Connectivity Challenges

We experienced the connectivity challenges of rural Zambia first hand.

We’d left Lusaka just three days ago, and now all our batteries were flat, or flashing red.  We’d come prepared as we could – knowing this eventuality would occur – with bags of wires, cables, adapters and even a little solar-panel-with-small-battery set.

On our second night we got our generator going, and with some macguyvering of the South African/Zambian plug adapters, had some laptops plugged in charging away to the hum of the petrol motor.  The car charger in the van was in overuse, and a mishap with our invertor led to a puff of smoke and a useless spare battery.

I blogged by the light of the fire till my two laptop batteries died, and then waited my turn for the generator, which didn’t arrive that night.

So when we got to pack up our camp the next morning (Friday) and zoot (with as much zooting-ness as you can muster on rough, pothole ridden, dirt roads) through to the Connect Africa Regional offices in Mumbwa for half an hour of access to electricity, I was over the moon!

Every single plug in every office had something sapping up power to recharge some technological gadget or device.

After half an hour, we got a message from Senior Chief Shakumbila who we were about to head to, asking us to wait a bit before heading to his Palace.  That short wait turned into 5 hours.

brass band | Connect Africa | imageThis allowed me time to recharge everything and upload some videos and photos with the better 3G connection I had in the office. And it gave the rest of the team time to explore the market nearby and see the brass band march down the main street of Mumbwa.

[PHOTO: The passing Brass Band, photo courtesy of Francois Hayden.]

Besides electricity or some form of power to charge phones, laptops and cameras, there is also the challenge in rural Africa of finding those elusive few bars showing that you are in reach of a network, and can become “connected”.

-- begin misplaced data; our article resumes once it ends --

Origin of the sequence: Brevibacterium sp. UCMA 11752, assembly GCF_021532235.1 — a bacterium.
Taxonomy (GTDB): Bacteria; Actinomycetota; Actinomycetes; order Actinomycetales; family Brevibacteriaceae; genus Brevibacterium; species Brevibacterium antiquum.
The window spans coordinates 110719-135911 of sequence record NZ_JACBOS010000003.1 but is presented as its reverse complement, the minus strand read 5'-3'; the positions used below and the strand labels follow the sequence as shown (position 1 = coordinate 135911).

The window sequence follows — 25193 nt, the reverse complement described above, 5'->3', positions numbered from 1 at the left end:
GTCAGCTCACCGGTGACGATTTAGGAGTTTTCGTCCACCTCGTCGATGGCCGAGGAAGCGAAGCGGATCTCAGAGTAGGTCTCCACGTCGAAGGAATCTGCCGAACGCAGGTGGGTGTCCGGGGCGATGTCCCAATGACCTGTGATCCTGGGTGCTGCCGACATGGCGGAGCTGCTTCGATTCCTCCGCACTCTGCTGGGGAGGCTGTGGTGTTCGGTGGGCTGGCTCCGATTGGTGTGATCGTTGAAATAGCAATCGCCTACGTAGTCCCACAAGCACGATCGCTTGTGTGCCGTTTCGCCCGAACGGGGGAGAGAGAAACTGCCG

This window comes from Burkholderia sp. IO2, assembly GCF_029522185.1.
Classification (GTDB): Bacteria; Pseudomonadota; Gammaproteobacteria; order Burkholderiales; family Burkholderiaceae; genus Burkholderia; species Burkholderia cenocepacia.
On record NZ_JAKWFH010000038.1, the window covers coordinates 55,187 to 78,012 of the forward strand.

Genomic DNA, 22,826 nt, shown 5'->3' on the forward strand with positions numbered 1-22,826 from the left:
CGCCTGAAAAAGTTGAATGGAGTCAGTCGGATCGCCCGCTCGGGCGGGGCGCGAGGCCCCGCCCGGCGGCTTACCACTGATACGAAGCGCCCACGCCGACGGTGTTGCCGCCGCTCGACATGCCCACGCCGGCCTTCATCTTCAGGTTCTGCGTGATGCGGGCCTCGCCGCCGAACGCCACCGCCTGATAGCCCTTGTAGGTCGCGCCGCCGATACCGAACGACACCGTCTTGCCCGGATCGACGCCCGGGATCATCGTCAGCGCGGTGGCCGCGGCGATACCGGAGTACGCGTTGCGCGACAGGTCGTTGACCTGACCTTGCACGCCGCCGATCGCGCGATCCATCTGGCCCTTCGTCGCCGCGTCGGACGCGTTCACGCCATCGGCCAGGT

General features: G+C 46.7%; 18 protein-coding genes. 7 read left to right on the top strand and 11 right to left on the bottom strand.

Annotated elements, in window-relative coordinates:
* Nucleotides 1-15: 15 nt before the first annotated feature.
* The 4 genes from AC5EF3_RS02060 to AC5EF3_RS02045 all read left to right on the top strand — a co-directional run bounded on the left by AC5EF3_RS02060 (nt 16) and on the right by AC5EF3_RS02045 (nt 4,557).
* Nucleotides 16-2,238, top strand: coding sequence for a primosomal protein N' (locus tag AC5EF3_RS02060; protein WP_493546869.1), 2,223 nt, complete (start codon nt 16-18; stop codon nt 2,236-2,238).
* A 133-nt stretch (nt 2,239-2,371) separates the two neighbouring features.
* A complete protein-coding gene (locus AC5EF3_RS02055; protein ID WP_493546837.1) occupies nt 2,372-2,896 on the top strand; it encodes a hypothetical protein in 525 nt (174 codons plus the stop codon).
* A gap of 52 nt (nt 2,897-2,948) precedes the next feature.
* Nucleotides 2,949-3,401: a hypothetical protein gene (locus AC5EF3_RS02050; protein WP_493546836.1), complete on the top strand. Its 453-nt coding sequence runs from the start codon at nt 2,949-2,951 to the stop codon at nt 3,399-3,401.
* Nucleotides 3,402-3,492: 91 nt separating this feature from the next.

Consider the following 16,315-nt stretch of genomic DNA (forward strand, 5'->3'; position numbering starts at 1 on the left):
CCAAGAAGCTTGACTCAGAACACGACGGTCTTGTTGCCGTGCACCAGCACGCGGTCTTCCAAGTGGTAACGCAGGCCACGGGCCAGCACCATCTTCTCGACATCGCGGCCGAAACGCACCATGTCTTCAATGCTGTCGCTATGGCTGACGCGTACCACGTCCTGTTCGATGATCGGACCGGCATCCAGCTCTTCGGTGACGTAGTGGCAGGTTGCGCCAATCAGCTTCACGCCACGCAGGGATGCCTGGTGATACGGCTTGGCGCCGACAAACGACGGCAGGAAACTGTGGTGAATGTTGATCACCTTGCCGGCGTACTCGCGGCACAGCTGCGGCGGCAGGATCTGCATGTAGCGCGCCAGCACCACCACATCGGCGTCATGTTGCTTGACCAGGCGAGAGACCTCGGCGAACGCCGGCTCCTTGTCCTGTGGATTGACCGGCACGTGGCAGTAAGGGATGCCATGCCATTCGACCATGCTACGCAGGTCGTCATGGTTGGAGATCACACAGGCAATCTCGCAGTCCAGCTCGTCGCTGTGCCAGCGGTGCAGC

At least with travelling around the region, we got moments of connectivity.  For example, Dion was leaving Lusaka that day and heading to the Shakumbila Palace to join us, and the only directions he had included pointers like “when you reach that town, find the local bar and then ask someone to show you which road leads to the Chief” and specificity like “drive along for 10 to 16 km, and then ask for directions to the gravel road that leads to the Palace”.

So as we were driving along through some patches of connectivity, finding our way with our navigator Prince Lloyd to meet Senior Chief Shakumbila, I was relaying more specifics via Wassup to Dion. And in between I had an indepth and fascinating conversation about leadership with Headsman Mutapwe of Chiefdom Moono, who we were giving a lift to (but that’s another blog post for later).

For the last few days of our expedition, I found connectivity by walking around the Shakumbila Palace looking for that sweet spot, holding the modem and laptop in one hand,  typing with one finger, while my new friends Lilian (the Chief’s secretary) and Moses (his son) and their other young friends looked over my shoulder, watching me upload my blogs and join me in my dance around the Palace with that elusive connection.

I now empathise even more with the rural communities of Africa saying that they need more coverage, better roads and electricity.  With us having mobility, generators, portable solar panels, car battery chargers etc and even access to offices with electricity, we still found it a challenge to use the technology we had.

solar energy | Connect Africa | imageSo I take my hat off to those creative people who are finding ingenious ways to charge their phones: some walking for miles to find a battery or power point; or saving up for solar panels to charge old car batteries; or even paying to put their sim card into someone else’s phone to send a sms.

And, I also salute the Connect Africa Team for their committed and passionate efforts to connect rural Africa.

[PHOTO: Solar panel at a farm in Moono Cheifdom]

(PS- see more photos here of our Palace Expedition)

Written by Telana Simpson
Date of visit to Regional Office:  Friday 26 July 2012
Connectivity sponsored by MTN Zambia

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